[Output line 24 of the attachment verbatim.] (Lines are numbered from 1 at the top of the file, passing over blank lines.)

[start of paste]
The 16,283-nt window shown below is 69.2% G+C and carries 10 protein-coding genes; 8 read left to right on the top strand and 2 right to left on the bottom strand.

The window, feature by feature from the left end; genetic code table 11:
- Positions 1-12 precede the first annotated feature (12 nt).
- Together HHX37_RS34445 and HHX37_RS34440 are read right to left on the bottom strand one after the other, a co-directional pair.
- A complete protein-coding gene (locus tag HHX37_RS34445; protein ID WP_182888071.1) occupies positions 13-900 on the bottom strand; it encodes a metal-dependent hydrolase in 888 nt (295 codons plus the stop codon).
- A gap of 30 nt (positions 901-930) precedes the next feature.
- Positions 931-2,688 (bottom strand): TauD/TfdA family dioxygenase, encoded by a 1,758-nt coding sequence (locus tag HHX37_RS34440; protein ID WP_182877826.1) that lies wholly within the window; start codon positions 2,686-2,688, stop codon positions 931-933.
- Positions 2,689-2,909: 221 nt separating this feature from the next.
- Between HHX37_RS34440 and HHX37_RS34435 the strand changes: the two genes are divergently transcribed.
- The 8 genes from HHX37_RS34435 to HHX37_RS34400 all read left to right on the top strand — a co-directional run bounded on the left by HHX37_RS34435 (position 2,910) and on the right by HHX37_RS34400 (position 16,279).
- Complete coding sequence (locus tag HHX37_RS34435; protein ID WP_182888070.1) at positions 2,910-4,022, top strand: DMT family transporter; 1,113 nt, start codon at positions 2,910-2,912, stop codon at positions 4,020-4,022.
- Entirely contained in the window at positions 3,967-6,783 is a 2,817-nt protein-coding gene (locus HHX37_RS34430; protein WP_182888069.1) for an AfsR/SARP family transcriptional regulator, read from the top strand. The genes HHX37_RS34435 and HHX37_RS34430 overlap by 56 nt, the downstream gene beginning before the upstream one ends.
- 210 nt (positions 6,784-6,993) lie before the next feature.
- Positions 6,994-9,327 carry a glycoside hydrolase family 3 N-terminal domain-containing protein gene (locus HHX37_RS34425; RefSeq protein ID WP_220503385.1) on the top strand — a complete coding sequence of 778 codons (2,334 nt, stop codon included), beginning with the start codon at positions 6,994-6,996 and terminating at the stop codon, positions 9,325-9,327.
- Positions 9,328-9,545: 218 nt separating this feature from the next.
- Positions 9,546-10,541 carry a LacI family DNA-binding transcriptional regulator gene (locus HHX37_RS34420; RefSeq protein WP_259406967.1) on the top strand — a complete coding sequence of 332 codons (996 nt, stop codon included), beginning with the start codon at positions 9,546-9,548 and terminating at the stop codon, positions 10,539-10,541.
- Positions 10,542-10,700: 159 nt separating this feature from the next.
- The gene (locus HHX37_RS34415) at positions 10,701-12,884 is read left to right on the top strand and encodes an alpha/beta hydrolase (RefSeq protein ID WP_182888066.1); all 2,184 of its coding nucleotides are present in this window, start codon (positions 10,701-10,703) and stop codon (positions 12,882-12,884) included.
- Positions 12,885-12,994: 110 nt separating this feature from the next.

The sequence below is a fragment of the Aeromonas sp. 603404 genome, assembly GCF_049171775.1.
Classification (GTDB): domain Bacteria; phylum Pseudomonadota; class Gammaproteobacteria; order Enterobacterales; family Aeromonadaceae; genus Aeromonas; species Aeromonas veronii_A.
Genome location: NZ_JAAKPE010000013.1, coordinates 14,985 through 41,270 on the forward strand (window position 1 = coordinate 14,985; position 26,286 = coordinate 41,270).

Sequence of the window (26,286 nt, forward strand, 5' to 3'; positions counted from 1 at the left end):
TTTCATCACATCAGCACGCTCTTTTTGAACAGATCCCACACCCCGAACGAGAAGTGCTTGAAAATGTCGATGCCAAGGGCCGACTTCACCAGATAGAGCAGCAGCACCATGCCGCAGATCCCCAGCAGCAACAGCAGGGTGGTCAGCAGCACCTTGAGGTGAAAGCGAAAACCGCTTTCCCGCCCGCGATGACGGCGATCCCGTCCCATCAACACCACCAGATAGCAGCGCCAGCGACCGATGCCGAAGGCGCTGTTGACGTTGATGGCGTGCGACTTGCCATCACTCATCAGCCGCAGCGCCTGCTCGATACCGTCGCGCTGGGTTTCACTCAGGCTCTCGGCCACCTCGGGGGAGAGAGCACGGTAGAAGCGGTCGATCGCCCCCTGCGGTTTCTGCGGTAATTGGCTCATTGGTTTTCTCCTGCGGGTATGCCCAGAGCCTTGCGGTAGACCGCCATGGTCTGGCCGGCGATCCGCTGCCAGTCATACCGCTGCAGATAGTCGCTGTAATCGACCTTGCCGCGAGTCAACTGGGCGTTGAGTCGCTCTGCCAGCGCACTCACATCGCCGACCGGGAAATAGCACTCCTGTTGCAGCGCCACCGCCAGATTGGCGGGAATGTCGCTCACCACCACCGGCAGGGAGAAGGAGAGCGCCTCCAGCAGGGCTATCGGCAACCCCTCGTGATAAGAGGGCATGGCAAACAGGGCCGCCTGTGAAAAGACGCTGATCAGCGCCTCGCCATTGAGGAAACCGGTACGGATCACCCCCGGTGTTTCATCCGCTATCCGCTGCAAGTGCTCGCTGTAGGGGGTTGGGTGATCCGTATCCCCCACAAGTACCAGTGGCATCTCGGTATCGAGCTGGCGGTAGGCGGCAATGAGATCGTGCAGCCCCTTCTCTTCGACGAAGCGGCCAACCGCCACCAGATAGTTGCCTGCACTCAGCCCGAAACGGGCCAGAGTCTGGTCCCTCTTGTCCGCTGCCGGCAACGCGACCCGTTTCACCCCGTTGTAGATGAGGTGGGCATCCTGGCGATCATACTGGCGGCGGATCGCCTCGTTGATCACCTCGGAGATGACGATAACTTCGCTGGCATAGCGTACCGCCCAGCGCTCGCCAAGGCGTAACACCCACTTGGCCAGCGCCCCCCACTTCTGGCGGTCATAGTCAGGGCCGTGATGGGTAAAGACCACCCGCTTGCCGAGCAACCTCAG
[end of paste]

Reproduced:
TTTCATCACATCAGCACGCTCTTTTTGAACAGATCCCACACCCCGAACGAGAAGTGCTTGAAAATGTCGATGCCAAGGGCCGACTTCACCAGATAGAGCAGCAGCACCATGCCGCAGATCCCCAGCAGCAACAGCAGGGTGGTCAGCAGCACCTTGAGGTGAAAGCGAAAACCGCTTTCCCGCCCGCGATGACGGCGATCCCGTCCCATCAACACCACCAGATAGCAGCGCCAGCGACCGATGCCGAAGGCGCTGTTGACGTTGATGGCGTGCGACTTGCCATCACTCATCAGCCGCAGCGCCTGCTCGATACCGTCGCGCTGGGTTTCACTCAGGCTCTCGGCCACCTCGGGGGAGAGAGCACGGTAGAAGCGGTCGATCGCCCCCTGCGGTTTCTGCGGTAATTGGCTCATTGGTTTTCTCCTGCGGGTATGCCCAGAGCCTTGCGGTAGACCGCCATGGTCTGGCCGGCGATCCGCTGCCAGTCATACCGCTGCAGATAGTCGCTGTAATCGACCTTGCCGCGAGTCAACTGGGCGTTGAGTCGCTCTGCCAGCGCACTCACATCGCCGACCGGGAAATAGCACTCCTGTTGCAGCGCCACCGCCAGATTGGCGGGAATGTCGCTCACCACCACCGGCAGGGAGAAGGAGAGCGCCTCCAGCAGGGCTATCGGCAACCCCTCGTGATAAGAGGGCATGGCAAACAGGGCCGCCTGTGAAAAGACGCTGATCAGCGCCTCGCCATTGAGGAAACCGGTACGGATCACCCCCGGTGTTTCATCCGCTATCCGCTGCAAGTGCTCGCTGTAGGGGGTTGGGTGATCCGTATCCCCCACAAGTACCAGTGGCATCTCGGTATCGAGCTGGCGGTAGGCGGCAATGAGATCGTGCAGCCCCTTCTCTTCGACGAAGCGGCCAACCGCCACCAGATAGTTGCCTGCACTCAGCCCGAAACGGGCCAGAGTCTGGTCCCTCTTGTCCGCTGCCGGCAACGCGACCCGTTTCACCCCGTTGTAGATGAGGTGGGCATCCTGGCGATCATACTGGCGGCGGATCGCCTCGTTGATCACCTCGGAGATGACGATAACTTCGCTGGCATAGCGTACCGCCCAGCGCTCGCCAAGGCGTAACACCCACTTGGCCAGCGCCCCCCACTTCTGGCGGTCATAGTCAGGGCCGTGATGGGTAAAGACCACCCGCTTGCCGAGCAACCTCAG